‘Landscapes Need a Voice’: GlacierHub Speaks With Photographer Fiona Bunn

Fiona Bunn is a professional alpine photographer whose work has been displayed in London, Milan, and Zermatt. An avid hiker and climber, Bunn spoke with GlacierHub writer Elza Bouhassira about the inspiration for her most recent exhibition in Guildford, England and her ideas about the role of a photographer in a world increasingly shaped by climate change.

GlacierHub: Can you talk a bit about your exhibition? How does it build on your past work?

Bunn: Going back in time, what motivated me originally was that I’ve always spent a lot of time in the Alps, even as a child I always visited them. Around seven years ago I had quite a shocking experience when I was in the Alps; I took some photographs and could see a profound difference in the glaciers. I’m not sure why I suddenly saw that. Perhaps it was because I had been visiting at different times of the year.

After my shock seven years ago, I felt quite motivated to start developing a conversation. Initially a lot of my work was in black and white. It was quite stark. But as I engaged more with people, I came to realize that photography is as much a journey for me as it is for the people who are looking at it. 

The first exhibitions I did were quite stark, they were in more artistic exhibition spaces. I was in the Milan Expo, and then I did a couple in London. An exhibition I did in the summer was in a very commercial environment. It was in Bond Street in London. The exhibition I’m doing now is in a more spiritual environment. It’s actually in a church. It’s part of a heritage weekend that they’re doing, and the weekend is also part of the liturgical season of creation, which is all about the web of life, about the interconnectedness of nature, and the impacts of climate change. For me it’s a big exhibition, to take over a city center church and to have this opportunity, really, it’s great.

GlacierHub: Can you talk about the upcoming exhibit?

Bunn: It’s a church in Guilford. It’s a 10th-century church. It’s a bit of an artist’s dream because it’s in a state of disrepair at the moment since they’re doing a lot of building work on it. The structure itself is undergoing a lot of change so the pictures of mountains are almost replacing the windows of the church—the windows are covered up due to the construction. People are seeing nature come into their environment where stained glass would usually be, which is really nice. There are 15 images, each about 1.5 meters by half a meter. It’s a beautiful space. And educationally it’s great too because they’ve got lots of children helping, the local Brownies Guides are doing a pop-up cafe. So there’s going to be a lot of young people there and it’s just a great opportunity to engage with a different audience.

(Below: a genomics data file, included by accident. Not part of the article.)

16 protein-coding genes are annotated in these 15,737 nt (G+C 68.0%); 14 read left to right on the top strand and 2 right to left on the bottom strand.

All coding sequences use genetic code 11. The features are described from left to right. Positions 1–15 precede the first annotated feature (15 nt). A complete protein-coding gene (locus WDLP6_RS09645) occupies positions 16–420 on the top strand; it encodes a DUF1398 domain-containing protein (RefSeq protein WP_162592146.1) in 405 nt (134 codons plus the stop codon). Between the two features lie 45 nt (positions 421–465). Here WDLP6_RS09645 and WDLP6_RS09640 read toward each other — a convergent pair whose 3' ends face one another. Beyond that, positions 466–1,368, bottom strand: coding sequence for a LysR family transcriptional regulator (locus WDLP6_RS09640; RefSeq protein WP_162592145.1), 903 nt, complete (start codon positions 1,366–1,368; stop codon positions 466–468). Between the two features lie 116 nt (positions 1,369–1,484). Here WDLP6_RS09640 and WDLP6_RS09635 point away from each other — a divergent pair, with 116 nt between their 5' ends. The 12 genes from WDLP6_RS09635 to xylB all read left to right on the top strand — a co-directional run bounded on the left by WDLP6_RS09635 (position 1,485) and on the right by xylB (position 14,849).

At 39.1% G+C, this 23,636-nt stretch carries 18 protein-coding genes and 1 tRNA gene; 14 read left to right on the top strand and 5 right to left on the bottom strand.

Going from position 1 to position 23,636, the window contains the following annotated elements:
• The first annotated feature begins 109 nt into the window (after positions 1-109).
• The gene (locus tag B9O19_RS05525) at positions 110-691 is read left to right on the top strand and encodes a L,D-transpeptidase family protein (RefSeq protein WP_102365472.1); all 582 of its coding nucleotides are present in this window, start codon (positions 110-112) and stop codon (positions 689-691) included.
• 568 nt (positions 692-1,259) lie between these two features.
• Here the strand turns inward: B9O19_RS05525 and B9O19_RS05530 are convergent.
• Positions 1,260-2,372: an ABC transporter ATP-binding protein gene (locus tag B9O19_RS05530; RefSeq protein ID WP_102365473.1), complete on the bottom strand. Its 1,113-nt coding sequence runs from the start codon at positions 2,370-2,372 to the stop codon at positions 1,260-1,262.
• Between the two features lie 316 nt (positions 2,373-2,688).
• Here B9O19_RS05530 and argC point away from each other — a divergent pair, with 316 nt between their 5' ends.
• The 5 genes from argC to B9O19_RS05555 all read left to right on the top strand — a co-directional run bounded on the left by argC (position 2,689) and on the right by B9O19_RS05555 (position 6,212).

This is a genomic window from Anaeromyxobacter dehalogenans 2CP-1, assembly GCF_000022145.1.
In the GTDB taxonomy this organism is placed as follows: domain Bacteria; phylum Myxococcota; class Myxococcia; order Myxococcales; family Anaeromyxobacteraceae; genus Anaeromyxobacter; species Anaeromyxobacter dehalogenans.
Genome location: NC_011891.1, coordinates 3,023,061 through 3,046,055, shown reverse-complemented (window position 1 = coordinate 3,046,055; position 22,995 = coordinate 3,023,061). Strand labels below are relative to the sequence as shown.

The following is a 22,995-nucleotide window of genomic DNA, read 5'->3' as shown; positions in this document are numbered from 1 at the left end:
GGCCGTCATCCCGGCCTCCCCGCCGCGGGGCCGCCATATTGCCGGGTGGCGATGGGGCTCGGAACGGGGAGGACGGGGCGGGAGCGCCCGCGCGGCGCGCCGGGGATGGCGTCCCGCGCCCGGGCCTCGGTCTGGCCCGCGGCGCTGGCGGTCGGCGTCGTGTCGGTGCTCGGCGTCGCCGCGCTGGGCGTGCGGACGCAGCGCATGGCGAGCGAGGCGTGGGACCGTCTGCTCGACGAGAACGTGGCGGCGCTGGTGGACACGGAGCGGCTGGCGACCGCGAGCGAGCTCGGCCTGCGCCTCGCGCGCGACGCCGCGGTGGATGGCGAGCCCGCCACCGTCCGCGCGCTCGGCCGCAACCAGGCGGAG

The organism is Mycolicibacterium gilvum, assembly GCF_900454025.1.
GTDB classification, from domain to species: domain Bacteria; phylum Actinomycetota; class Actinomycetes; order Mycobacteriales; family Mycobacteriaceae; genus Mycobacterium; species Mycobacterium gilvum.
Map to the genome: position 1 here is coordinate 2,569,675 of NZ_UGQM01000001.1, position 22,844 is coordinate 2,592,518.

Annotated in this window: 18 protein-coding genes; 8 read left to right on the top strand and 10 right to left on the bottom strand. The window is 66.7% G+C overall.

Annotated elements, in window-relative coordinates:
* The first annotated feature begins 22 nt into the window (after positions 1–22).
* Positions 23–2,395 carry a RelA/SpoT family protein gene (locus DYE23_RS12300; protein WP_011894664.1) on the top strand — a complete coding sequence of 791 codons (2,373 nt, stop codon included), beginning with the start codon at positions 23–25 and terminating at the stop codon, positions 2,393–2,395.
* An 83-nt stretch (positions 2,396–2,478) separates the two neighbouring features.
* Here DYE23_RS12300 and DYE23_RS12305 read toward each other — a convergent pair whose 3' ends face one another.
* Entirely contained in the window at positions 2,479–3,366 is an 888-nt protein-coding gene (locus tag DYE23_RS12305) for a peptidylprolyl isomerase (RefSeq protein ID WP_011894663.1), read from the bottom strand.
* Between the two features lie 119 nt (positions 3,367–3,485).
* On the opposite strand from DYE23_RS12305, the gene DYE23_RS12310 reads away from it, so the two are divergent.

Exhibition visitors peer at Fiona Bunn’s alpine images. (Source: Fiona Bunn)

GlacierHub: How do you decide where to shoot? 

Bunn: I like to go back to the same set of places because I’m trying to record change. I try to build relationships with people because I want to focus more on education going forward. Since I’m also a climber, I tend to choose places that are very high up.

And image of the Matterhorn, the most iconic summit in the Alps.
(Source: Fiona Bunn)

GlacierHub: Do you use any filters or post-processing as part of your creative process? 

Bunn: I don’t use any filters and, in post production, just a little bit of cropping. I’ve got quite a basic camera to be quite frank. I tend not to use polarizing filters. I’m a bit of a nightmare for other photographers because if I can climb it, and I can just sit here and I can photograph it, then I’m happy and I’ll do that. 

GlacierHub: Why do you shoot landscapes? 

Bunn: The landscape of the Alps is so beautiful. People ask why I go back to the same places; it’s because every time I go it’s different, the sky’s different, the sunsets, the experiences, the people I meet. I always think of people like John Muir who just basically hung out in Yellowstone National Park most of his life. There is something in that because it’s about getting to know people, and the community and building links that will be part of my artistic process of recording what I’m seeing and experiences I’m having. Personally, I try and capture exactly what I see with a little bit of cropping. What you see is what you get with me.

GlacierHub: Most of your images focus on landscapes and mountains. Is it a deliberate choice to omit animals and humans?

Bunn: I feel that landscapes need a voice at the moment. I do photograph quite a bit of wildlife, but I don’t always put those into my exhibitions. I think there’s probably quite a lot of work that can be done around tracking the effects of what’s happening on wildlife. 

GlacierHub: What do you think the role of a photographer is in a world confronted by climate change?

Bunn: I think photography opens a door to conversation. It’s a tool for communicating experience. I think artists have a profound responsibility. 

I think different artists have different signatures in their work. Some people call them motifs. One thing that I think all artists who have any interest in climate change can say is that the subject profoundly touches you to the extent that you make it the central pivot for your work. What I’ve seen has impacted me to the extent that it has become part of the signature in my work. It’s become very important to me. 

I feel the artistic community has a real role to play in that we have different voices, and together we can reach people. I sometimes worry the message isn’t clear, that there is still a lot of confusion about the message. I think we’re still fumbling our way through this, trying to figure out what are we trying to say.